Honey bee health is also reviewed, with the Healthy Bees Plan being shown to be well underway for educating and training beekeepers in improving husbandry and management of pests and diseases. The Veterinary Medicines Directorate continues to work to develop and improve the availability of medicines for bees. The Insect Pollinators Initiative, which funds research into the causes and consequences of pollinator declines, has also been relatively successful, publishing 21 scientific articles and involving itself with many public engagement activities. Projects that it is involved with include work into disease and pests, the role of urban pollinators and how land use changes impact pollinator populations.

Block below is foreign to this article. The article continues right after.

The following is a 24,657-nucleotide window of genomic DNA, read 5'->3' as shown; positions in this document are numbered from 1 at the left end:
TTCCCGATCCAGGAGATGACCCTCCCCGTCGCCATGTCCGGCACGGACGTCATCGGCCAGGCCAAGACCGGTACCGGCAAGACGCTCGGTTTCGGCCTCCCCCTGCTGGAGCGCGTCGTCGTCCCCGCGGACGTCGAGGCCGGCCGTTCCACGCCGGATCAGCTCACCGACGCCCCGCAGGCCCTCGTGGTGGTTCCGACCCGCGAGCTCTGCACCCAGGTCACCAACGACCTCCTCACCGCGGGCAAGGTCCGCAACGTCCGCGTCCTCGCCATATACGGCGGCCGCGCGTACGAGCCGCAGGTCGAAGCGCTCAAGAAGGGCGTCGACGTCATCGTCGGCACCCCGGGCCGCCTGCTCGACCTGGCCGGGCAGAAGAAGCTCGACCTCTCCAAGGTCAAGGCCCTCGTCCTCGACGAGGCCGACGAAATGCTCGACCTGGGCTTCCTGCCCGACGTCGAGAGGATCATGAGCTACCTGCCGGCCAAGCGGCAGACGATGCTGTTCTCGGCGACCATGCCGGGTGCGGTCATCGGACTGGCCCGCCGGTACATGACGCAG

Into the future, the review highlighted the lack of long term monitoring of pollinator populations which has hindered our ability to truly understand the causes and consequences of pollinator declines. This was also pointed out by Dr Lynn Dicks from the University of Cambridge at the British Library’s Pollinators and Pesticides event at the end of June. There are also many knowledge gaps, such as relating pollination success regarding quantity and yield to the attributes of the pollinator community and the economic valuations of the services pollinators provide. In terms of policy, there are estimated to be over 30 different pieces of legislation that have direct or indirect impacts upon pollinators and government initiatives. These are carried out and implemented by numerous governmental and non-governmental organisations and individuals. The future challenge now is to reduce this complexity and better co-ordinate actions to generate the most effective outcomes for pollinators. Whilst the government has a key role in investing in science and developing the right policies, it is up to other non-governmental organisations and individuals to also play a role in tackling the decline of pollinators.